Resolution 2/25

Islamic Religiosity in European Context

Protecting the right of religiosity is one of the foremost requirements of coexistence. Freedom of each and every religious practice should be protected in light of law. It is not fair to deprive a believer of his/her right of practicing his/her religious rituals. Muslims, likewise all believers, have the right to express their anecdotal and actual habits deemed an integrated part of their religiosity. They, as well, have the right of practicing their religion in private and public arenas shunning all types of provocation and violation of others’ freedom.

Following is the foremost principles preached by Islam pertinent to the issue of religiosity in European context:

  • Abiding by religious rituals as individuals and groups whiling observing contextual norms and circumstances in a way that does not violate definitive Islamic rules.
  • Providing Islamic guidance for Islamic religiosity so that it might be founded on authentic fiqh aware of priorities when it comes to obligations and prohibitions setting equilibrium between actions and objectives and the intrinsic and extrinsic and adopting an approach of facilitation and removing hardship.
  • The Muslims’ duty of exerting efforts to enlarge the circle of social communications, reflect the true image of Islamic religiosity and clarifying the Islamic principles through various means in a way that accomplishes reciprocal openness and recognition.

Resolution 3/25

Muslims and non-Muslims deserve equal sympathy

One of the foundations of coexistence is equal expression of sympathy and support to Muslims and non-Muslims, when suffering natural afflictions, e.g. earth quakes and flood, donation of organs and blood and helping and rescuing refugees. Discrimination between Muslims and non-Muslims in such circumstances contradicts fundamental Islamic values indicated in the Qur’an. Allah says: “That is why We decreed for the children of Israel that whosoever kills a human being, except (as punishment) for murder or for spreading corruption in the land, it shall be like killing all humanity; and whosoever saves a life, saves the entire human race.” (Trans 05:32) Also Allah says: “And feed the needy for the love of Him, and the orphans and the captives.” (Trans. 76:08) Also Allah says: “But help one another in goodness and piety, and do not assist in crime and rebellion.” (Trans. 05:02) These texts form a general fundamental value that cannot be repudiated by a text of a limited natue.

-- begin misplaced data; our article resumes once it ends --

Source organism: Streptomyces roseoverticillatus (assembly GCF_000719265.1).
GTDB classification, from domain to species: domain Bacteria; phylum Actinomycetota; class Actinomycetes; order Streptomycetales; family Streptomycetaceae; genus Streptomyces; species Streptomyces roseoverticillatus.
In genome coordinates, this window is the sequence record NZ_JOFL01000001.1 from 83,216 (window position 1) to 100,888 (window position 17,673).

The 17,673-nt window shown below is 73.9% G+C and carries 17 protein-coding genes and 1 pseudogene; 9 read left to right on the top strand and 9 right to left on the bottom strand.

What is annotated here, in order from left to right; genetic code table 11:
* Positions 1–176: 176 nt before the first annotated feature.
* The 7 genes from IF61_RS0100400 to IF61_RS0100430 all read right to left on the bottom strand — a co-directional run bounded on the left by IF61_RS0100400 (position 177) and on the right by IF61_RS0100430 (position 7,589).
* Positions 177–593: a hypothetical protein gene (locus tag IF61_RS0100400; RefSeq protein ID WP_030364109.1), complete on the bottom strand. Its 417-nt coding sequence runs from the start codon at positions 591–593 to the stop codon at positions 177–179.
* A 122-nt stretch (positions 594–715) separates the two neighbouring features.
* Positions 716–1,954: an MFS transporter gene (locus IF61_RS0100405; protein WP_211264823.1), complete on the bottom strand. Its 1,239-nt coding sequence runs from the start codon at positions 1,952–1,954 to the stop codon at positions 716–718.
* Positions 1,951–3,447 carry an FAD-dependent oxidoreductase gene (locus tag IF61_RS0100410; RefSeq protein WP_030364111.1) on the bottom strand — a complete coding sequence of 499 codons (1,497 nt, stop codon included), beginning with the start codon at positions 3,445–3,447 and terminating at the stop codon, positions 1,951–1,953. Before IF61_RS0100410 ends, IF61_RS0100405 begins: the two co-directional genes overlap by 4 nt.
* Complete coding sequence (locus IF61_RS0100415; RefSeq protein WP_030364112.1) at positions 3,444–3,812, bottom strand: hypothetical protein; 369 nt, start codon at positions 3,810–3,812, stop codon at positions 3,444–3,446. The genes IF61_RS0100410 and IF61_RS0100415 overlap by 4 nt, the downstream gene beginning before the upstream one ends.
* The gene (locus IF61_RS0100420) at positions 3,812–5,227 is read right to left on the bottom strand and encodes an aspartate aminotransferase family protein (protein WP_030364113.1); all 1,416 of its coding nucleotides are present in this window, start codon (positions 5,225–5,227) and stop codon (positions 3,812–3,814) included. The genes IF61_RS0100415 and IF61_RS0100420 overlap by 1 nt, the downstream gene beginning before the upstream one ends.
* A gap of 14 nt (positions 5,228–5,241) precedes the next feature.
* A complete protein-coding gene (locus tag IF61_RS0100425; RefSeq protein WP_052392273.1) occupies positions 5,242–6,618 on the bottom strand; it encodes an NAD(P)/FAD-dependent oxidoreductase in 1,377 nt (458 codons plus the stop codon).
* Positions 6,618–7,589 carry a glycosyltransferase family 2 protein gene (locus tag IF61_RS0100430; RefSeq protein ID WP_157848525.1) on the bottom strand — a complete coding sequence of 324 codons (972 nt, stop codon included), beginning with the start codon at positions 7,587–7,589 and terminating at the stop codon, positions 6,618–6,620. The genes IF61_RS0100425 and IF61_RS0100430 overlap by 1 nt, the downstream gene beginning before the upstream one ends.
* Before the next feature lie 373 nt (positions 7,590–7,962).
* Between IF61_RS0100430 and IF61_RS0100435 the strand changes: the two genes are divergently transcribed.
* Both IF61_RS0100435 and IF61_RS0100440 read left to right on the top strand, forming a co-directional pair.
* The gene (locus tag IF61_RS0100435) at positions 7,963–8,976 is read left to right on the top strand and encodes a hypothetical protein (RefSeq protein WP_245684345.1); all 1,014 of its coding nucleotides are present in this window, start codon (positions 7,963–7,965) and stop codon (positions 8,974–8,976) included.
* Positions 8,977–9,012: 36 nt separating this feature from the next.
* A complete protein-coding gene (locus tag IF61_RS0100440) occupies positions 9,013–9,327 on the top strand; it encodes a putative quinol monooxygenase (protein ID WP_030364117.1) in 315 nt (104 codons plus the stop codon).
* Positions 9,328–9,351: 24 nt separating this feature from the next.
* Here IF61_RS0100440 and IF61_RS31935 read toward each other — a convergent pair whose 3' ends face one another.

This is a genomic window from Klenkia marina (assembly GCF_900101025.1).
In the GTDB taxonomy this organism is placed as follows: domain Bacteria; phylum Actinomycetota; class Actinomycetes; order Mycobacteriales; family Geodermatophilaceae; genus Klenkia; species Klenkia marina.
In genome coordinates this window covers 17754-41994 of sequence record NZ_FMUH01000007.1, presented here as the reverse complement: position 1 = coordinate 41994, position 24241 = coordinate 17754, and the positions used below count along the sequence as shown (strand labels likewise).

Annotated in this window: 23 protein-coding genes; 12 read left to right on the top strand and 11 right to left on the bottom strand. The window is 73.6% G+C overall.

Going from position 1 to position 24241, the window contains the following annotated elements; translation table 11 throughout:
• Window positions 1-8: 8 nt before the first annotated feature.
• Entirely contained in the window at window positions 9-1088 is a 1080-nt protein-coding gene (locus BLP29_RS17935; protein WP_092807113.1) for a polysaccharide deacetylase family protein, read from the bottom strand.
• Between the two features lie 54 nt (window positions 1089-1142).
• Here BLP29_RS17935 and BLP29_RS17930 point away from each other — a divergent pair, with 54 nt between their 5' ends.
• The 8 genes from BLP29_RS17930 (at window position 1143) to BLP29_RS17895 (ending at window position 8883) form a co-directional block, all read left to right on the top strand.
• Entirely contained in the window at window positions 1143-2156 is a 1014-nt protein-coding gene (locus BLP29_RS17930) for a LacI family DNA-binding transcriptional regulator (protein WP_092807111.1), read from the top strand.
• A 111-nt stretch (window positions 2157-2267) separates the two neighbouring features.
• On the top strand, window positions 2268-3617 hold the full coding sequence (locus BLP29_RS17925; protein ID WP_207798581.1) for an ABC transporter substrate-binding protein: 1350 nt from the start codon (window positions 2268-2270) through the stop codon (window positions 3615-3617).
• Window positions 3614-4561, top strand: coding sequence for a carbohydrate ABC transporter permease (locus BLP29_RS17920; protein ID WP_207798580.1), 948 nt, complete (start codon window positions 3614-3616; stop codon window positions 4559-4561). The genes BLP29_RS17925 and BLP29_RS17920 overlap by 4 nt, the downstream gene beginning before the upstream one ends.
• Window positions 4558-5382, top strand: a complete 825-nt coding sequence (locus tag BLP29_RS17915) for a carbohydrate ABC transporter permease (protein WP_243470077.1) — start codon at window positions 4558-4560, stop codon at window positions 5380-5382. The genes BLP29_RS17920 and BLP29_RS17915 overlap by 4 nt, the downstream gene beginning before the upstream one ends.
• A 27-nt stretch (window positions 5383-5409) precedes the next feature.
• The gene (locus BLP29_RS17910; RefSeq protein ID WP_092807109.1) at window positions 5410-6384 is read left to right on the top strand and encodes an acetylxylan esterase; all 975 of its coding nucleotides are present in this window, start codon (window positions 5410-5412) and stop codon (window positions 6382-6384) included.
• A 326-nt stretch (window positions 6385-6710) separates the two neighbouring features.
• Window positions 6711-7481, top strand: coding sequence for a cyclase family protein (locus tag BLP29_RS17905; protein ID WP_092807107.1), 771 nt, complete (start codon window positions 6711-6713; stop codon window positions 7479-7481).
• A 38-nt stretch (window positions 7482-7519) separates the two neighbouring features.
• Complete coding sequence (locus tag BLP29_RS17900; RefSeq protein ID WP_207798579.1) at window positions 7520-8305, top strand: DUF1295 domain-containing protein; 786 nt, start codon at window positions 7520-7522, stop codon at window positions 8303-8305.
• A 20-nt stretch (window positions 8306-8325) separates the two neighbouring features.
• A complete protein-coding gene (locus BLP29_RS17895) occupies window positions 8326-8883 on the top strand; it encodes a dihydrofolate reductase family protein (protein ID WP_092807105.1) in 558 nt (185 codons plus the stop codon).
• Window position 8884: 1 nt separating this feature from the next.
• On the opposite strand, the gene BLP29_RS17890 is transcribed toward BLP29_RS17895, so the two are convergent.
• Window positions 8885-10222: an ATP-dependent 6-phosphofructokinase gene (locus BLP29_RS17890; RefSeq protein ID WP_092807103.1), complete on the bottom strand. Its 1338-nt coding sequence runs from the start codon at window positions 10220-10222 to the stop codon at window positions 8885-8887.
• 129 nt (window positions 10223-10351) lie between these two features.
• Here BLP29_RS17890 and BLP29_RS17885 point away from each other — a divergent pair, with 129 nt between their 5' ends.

Resolution 4/25

Alat-ul-Istisqa[2] in non-Muslim Land

Salat-ul-Istisqa, an act of Sunnah or a confirmed act of Sunnah, can be fulfilled by making a supplication without a prayer or relating it to a prayer or relating it to a Friday’s sermon as stated in authentic Ahadith narrated about the Prophet Muhammad, peace be upon him.

According to the majority of the Muslim jurists Muslims go to a prayer place, where they offer Salat-ul-Istisqa, and beseech Allah to remove the affliction suffered due to delay of rain.  

Muslims in Salat-ul-Istisqa, in non-Muslim land, permissible according to Muslims’ circumstances, make supplications for the land and its people as when the people of Mecca requested the Prophet Muhammad, peace be upon him, to make supplications for them as they suffered draught that drove them to eat dead animals and bones, he, peace be upon him, made supplications for them. As many Muslim jurists state, it is permissible for non-Muslims to attend it and take part in the supplications.      

Resolution 5/25

Adjourned Issues

The ECFR deliberated on some issues submitted in this session and requested further researching. These issues are:

First: The Islamic rule regarding giving non-Muslims Zakah

Second: The Talaq Bed’i[3] and the divorce issued by a man while being angry

Third: The value of ransom offered for failing to observe fasting in Ramadan

Second Fatwas: